Sometimes, I cringe at disrespectful tone some "expert" prepper pundits use when imparting their "knowledge".
The problem is that when people make me cringe, I do not accept it idly.
If it’s untruth, I shine truth on it.
If it’s illogical thinking, I refute it.
If it’s hatefulness, well, game on because I have no patience for that.
My basic question is: If you have expertise, why not just be a good mentor?
1. Use an inclusive tone.
Don’t be a D.I.C.K. to people.
With some #preppers, it's all about being the Doomsday-Inciting, Commando Know-it-alls of our readiness / preparedness community.
While, I readily accept that there are those who know more than I do, the tone of the strident idiots who want to make people—they see as lesser than—know their place, angers me.
A true mentor empowers people and never lords his expertise over them.
His goal is enlightenment.
His asset is patience.
His hope is to no longer be needed.
2. Engage in “at potential” thinking.
True mentoring is never about the mentor.
It is about the people seeking to grow and learn.
With a mentor there are no people who are “at risk”, only those who are “at potential”.
Human beings have a tremendous potential to learn if they so chose and that learning mitigates risk.
By contrast, the expert wants accolades and the lights shining on him.
The mentor asks: “How can I help you?”, then listens carefully, and then is present for the learner's growth.
A mentor’s fondest wish is for others to become mentors.
3. Let go of those who chose not to listen and learn.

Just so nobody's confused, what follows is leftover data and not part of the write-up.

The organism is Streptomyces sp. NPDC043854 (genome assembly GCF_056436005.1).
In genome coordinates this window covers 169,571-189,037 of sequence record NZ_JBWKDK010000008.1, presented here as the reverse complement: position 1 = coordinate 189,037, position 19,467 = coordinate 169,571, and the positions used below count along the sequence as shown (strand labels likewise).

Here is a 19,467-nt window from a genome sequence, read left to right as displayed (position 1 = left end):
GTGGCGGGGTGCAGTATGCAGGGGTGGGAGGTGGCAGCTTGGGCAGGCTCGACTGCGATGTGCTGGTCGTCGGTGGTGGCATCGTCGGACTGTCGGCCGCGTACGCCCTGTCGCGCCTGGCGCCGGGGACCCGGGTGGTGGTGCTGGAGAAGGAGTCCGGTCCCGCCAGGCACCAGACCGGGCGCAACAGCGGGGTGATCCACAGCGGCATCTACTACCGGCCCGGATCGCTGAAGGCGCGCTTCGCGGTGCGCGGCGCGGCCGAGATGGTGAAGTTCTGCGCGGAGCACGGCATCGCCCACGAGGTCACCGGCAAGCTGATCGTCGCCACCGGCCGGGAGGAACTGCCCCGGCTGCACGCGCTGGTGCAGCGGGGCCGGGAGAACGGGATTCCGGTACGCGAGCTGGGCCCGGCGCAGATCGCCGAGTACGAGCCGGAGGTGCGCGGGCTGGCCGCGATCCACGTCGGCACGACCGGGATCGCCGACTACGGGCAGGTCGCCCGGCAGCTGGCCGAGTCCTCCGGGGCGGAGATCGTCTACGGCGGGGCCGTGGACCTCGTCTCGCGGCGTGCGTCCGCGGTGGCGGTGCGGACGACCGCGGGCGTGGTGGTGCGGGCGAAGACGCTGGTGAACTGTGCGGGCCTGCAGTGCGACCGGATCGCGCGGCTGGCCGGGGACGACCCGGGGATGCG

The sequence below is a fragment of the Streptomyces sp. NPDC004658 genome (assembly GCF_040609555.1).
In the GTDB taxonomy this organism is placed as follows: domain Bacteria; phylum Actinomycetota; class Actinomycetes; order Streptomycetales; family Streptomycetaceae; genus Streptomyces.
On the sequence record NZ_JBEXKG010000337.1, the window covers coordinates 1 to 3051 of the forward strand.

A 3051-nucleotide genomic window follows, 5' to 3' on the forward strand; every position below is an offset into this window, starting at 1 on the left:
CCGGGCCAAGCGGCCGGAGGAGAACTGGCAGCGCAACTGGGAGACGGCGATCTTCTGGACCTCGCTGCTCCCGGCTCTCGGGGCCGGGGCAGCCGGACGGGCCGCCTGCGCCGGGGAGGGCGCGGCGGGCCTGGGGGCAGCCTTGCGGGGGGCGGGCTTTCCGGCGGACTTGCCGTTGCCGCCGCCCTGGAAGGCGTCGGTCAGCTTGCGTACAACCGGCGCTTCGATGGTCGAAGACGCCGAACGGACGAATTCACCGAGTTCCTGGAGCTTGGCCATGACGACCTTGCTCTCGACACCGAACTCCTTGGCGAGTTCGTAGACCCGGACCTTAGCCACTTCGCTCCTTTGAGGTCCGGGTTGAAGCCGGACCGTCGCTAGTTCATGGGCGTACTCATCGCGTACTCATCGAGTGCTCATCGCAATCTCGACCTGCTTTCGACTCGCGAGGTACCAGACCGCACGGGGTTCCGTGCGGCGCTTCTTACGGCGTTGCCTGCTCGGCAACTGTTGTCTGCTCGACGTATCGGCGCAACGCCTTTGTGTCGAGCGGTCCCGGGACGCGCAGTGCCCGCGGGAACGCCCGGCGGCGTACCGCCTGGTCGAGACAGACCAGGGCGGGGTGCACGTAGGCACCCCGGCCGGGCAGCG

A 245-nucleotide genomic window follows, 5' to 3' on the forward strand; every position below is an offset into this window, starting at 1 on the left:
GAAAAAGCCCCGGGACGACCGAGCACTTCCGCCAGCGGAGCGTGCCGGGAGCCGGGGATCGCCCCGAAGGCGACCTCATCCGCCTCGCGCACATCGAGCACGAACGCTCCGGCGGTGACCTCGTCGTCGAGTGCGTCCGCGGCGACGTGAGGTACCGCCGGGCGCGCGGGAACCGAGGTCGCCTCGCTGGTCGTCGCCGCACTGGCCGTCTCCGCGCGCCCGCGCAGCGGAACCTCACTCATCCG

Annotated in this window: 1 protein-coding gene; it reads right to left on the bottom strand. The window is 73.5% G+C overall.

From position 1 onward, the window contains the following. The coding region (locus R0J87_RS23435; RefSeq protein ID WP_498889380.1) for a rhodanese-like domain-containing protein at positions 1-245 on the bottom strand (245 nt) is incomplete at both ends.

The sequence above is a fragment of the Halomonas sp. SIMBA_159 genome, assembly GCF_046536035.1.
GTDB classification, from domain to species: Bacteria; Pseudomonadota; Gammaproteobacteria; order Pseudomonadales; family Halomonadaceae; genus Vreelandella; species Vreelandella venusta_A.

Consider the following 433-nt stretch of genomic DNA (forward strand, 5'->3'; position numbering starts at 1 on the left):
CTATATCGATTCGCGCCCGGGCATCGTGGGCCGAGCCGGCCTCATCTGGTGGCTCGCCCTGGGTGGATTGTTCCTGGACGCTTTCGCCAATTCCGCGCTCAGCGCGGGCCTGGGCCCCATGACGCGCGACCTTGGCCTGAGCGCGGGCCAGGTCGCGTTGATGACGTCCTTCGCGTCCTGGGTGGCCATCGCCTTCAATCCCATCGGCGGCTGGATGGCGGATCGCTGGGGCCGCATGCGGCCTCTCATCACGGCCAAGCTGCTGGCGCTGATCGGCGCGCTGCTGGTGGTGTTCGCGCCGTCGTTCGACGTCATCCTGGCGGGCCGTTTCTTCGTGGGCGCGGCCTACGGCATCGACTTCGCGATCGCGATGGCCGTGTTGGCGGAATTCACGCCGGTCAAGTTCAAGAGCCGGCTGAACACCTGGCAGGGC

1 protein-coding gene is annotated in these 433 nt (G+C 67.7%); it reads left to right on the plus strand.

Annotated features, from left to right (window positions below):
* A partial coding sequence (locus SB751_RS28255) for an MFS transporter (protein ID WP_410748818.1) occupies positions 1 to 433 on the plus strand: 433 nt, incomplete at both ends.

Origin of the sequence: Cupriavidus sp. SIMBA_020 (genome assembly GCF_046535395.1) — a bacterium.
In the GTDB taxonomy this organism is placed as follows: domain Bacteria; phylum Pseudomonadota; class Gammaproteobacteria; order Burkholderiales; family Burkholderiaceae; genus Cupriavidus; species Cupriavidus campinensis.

“Some men you just can’t reach…which is the way he wants it.”
“Cool Hand Luke” is an iconic movie and the above abridged quote sums up perfectly the notion that some people are unreachable.
Maybe for now.
But if they come around, they will remember that when they were not ready to listen and learn, you did not force the issue.
Being “evangelical” as a means to get people into prepping is exactly how to fail as a mentor.
4. Dismiss WTF responses!
They aren't rejection.
We’ve all been there if we’ve ever tried to explain the purpose and the need of prepping to anyone who does not engage in it currently.
A #WTF response usually gets people’s hackles raised and we get defensive.
We feel dismissed.
Ironically, the person has not shut you down; he is merely uncomfortable with what you've said.
The antidote is to be a bit self-deprecating—“I know. I know. I thought this idea was crazy too when I first heard it. You can think I’m crazy, but you’re my friend so you’ll cut me some slack.”
That conveys “I’m still going to do this.”
It begs the question “Well, why is it so important to him?”
5. Let someone else be the savior messiah.
They say that misery loves company, but sometimes that company comes in the form of someone who wants to take pleasure in the misery of others.
Some pretend to care—and they seem compassionate—but inside they are saying “Bless her heart” which is a Southern way of looking down at someone with judgmental pity.
In times of emotional turmoil, be silent and helpful.
And remember, you’re not a therapist.
Your silent presence will do more to mentor the person back to center than saying you know how they feel, or—worse—opening The Bible and playing pastor.
Prepare well, my friends.